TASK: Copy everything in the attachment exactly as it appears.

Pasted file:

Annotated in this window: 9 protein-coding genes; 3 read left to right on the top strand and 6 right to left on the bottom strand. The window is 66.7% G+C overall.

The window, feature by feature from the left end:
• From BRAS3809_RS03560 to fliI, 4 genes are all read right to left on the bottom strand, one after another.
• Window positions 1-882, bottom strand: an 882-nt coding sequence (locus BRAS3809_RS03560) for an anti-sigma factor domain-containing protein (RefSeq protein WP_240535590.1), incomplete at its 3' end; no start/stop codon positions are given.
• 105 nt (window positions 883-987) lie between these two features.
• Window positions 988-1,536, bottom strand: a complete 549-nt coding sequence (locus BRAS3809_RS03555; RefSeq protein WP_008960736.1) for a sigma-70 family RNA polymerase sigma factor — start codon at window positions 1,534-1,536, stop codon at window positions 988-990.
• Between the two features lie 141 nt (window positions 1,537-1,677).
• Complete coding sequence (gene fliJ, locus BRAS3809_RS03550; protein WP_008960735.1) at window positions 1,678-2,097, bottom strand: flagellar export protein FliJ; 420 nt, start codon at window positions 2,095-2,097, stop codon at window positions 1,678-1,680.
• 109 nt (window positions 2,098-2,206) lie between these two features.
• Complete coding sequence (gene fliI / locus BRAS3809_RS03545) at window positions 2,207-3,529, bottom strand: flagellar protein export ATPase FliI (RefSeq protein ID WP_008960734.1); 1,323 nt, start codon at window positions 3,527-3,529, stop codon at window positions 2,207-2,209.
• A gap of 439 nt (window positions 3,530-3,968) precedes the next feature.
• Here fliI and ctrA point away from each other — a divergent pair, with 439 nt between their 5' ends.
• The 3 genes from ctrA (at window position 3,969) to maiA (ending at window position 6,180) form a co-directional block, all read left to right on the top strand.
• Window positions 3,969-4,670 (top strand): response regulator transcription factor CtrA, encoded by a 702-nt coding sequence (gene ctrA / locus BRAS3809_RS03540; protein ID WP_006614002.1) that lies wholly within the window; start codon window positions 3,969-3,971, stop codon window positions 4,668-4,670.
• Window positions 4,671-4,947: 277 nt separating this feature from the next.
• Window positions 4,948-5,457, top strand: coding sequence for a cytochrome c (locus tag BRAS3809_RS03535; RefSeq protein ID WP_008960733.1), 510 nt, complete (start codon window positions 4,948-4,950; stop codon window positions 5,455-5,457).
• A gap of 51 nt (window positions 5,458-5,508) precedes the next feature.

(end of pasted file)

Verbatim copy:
Annotated in this window: 9 protein-coding genes; 3 read left to right on the top strand and 6 right to left on the bottom strand. The window is 66.7% G+C overall.

The window, feature by feature from the left end:
• From BRAS3809_RS03560 to fliI, 4 genes are all read right to left on the bottom strand, one after another.
• Window positions 1-882, bottom strand: an 882-nt coding sequence (locus BRAS3809_RS03560) for an anti-sigma factor domain-containing protein (RefSeq protein WP_240535590.1), incomplete at its 3' end; no start/stop codon positions are given.
• 105 nt (window positions 883-987) lie between these two features.
• Window positions 988-1,536, bottom strand: a complete 549-nt coding sequence (locus BRAS3809_RS03555; RefSeq protein WP_008960736.1) for a sigma-70 family RNA polymerase sigma factor — start codon at window positions 1,534-1,536, stop codon at window positions 988-990.
• Between the two features lie 141 nt (window positions 1,537-1,677).
• Complete coding sequence (gene fliJ, locus BRAS3809_RS03550; protein WP_008960735.1) at window positions 1,678-2,097, bottom strand: flagellar export protein FliJ; 420 nt, start codon at window positions 2,095-2,097, stop codon at window positions 1,678-1,680.
• 109 nt (window positions 2,098-2,206) lie between these two features.
• Complete coding sequence (gene fliI / locus BRAS3809_RS03545) at window positions 2,207-3,529, bottom strand: flagellar protein export ATPase FliI (RefSeq protein ID WP_008960734.1); 1,323 nt, start codon at window positions 3,527-3,529, stop codon at window positions 2,207-2,209.
• A gap of 439 nt (window positions 3,530-3,968) precedes the next feature.
• Here fliI and ctrA point away from each other — a divergent pair, with 439 nt between their 5' ends.
• The 3 genes from ctrA (at window position 3,969) to maiA (ending at window position 6,180) form a co-directional block, all read left to right on the top strand.
• Window positions 3,969-4,670 (top strand): response regulator transcription factor CtrA, encoded by a 702-nt coding sequence (gene ctrA / locus BRAS3809_RS03540; protein ID WP_006614002.1) that lies wholly within the window; start codon window positions 3,969-3,971, stop codon window positions 4,668-4,670.
• Window positions 4,671-4,947: 277 nt separating this feature from the next.
• Window positions 4,948-5,457, top strand: coding sequence for a cytochrome c (locus tag BRAS3809_RS03535; RefSeq protein ID WP_008960733.1), 510 nt, complete (start codon window positions 4,948-4,950; stop codon window positions 5,455-5,457).
• A gap of 51 nt (window positions 5,458-5,508) precedes the next feature.